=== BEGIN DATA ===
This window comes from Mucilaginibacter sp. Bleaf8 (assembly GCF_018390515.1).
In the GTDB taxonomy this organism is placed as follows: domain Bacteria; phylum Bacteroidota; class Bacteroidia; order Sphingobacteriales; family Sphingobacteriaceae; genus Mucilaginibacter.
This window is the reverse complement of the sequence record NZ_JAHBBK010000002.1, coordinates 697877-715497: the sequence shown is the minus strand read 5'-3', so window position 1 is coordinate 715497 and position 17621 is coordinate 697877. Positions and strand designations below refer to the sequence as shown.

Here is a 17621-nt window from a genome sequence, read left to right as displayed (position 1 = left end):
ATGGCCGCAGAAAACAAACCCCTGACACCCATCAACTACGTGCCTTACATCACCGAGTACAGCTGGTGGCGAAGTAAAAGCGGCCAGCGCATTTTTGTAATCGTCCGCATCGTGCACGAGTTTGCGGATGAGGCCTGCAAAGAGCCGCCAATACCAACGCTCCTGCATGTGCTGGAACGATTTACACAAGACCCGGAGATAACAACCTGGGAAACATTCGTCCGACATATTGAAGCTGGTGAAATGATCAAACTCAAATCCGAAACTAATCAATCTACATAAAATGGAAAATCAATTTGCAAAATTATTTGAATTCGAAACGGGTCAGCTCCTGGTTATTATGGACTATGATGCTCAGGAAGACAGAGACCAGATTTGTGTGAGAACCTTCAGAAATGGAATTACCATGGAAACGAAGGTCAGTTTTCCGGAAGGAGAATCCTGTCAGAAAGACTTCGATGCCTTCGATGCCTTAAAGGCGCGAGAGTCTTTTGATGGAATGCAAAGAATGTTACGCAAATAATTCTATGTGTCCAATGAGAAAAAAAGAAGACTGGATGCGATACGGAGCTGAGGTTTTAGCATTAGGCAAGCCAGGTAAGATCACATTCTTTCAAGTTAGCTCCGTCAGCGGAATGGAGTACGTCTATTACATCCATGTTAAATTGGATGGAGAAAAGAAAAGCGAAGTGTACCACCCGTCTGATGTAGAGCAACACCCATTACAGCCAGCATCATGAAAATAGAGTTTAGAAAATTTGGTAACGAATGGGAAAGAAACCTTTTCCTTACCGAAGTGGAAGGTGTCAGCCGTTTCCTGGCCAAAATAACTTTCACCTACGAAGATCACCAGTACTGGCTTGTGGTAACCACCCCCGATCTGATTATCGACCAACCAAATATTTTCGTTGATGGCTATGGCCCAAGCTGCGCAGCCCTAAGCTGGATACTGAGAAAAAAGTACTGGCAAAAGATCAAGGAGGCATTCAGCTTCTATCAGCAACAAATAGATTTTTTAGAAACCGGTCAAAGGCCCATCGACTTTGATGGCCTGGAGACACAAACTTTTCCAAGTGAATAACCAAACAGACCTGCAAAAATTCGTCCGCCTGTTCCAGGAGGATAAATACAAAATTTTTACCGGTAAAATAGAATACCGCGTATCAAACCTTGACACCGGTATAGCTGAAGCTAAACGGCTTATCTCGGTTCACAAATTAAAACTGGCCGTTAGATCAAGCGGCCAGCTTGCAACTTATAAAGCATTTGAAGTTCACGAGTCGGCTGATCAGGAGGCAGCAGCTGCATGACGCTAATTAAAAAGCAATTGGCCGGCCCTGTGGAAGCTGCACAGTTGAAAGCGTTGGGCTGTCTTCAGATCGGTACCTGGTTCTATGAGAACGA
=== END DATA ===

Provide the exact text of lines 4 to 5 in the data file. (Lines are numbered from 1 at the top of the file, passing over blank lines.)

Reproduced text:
Here is a 17621-nt window from a genome sequence, read left to right as displayed (position 1 = left end):
ATGGCCGCAGAAAACAAACCCCTGACACCCATCAACTACGTGCCTTACATCACCGAGTACAGCTGGTGGCGAAGTAAAAGCGGCCAGCGCATTTTTGTAATCGTCCGCATCGTGCACGAGTTTGCGGATGAGGCCTGCAAAGAGCCGCCAATACCAACGCTCCTGCATGTGCTGGAACGATTTACACAAGACCCGGAGATAACAACCTGGGAAACATTCGTCCGACATATTGAAGCTGGTGAAATGATCAAACTCAAATCCGAAACTAATCAATCTACATAAAATGGAAAATCAATTTGCAAAATTATTTGAATTCGAAACGGGTCAGCTCCTGGTTATTATGGACTATGATGCTCAGGAAGACAGAGACCAGATTTGTGTGAGAACCTTCAGAAATGGAATTACCATGGAAACGAAGGTCAGTTTTCCGGAAGGAGAATCCTGTCAGAAAGACTTCGATGCCTTCGATGCCTTAAAGGCGCGAGAGTCTTTTGATGGAATGCAAAGAATGTTACGCAAATAATTCTATGTGTCCAATGAGAAAAAAAGAAGACTGGATGCGATACGGAGCTGAGGTTTTAGCATTAGGCAAGCCAGGTAAGATCACATTCTTTCAAGTTAGCTCCGTCAGCGGAATGGAGTACGTCTATTACATCCATGTTAAATTGGATGGAGAAAAGAAAAGCGAAGTGTACCACCCGTCTGATGTAGAGCAACACCCATTACAGCCAGCATCATGAAAATAGAGTTTAGAAAATTTGGTAACGAATGGGAAAGAAACCTTTTCCTTACCGAAGTGGAAGGTGTCAGCCGTTTCCTGGCCAAAATAACTTTCACCTACGAAGATCACCAGTACTGGCTTGTGGTAACCACCCCCGATCTGATTATCGACCAACCAAATATTTTCGTTGATGGCTATGGCCCAAGCTGCGCAGCCCTAAGCTGGATACTGAGAAAAAAGTACTGGCAAAAGATCAAGGAGGCATTCAGCTTCTATCAGCAACAAATAGATTTTTTAGAAACCGGTCAAAGGCCCATCGACTTTGATGGCCTGGAGACACAAACTTTTCCAAGTGAATAACCAAACAGACCTGCAAAAATTCGTCCGCCTGTTCCAGGAGGATAAATACAAAATTTTTACCGGTAAAATAGAATACCGCGTATCAAACCTTGACACCGGTATAGCTGAAGCTAAACGGCTTATCTCGGTTCACAAATTAAAACTGGCCGTTAGATCAAGCGGCCAGCTTGCAACTTATAAAGCATTTGAAGTTCACGAGTCGGCTGATCAGGAGGCAGCAGCTGCATGACGCTAATTAAAAAGCAATTGGCCGGCCCTGTGGAAGCTGCACAGTTGAAAGCGTTGGGCTGTCTTCAGATCGGTACCTGGTTCTATGAGAACGA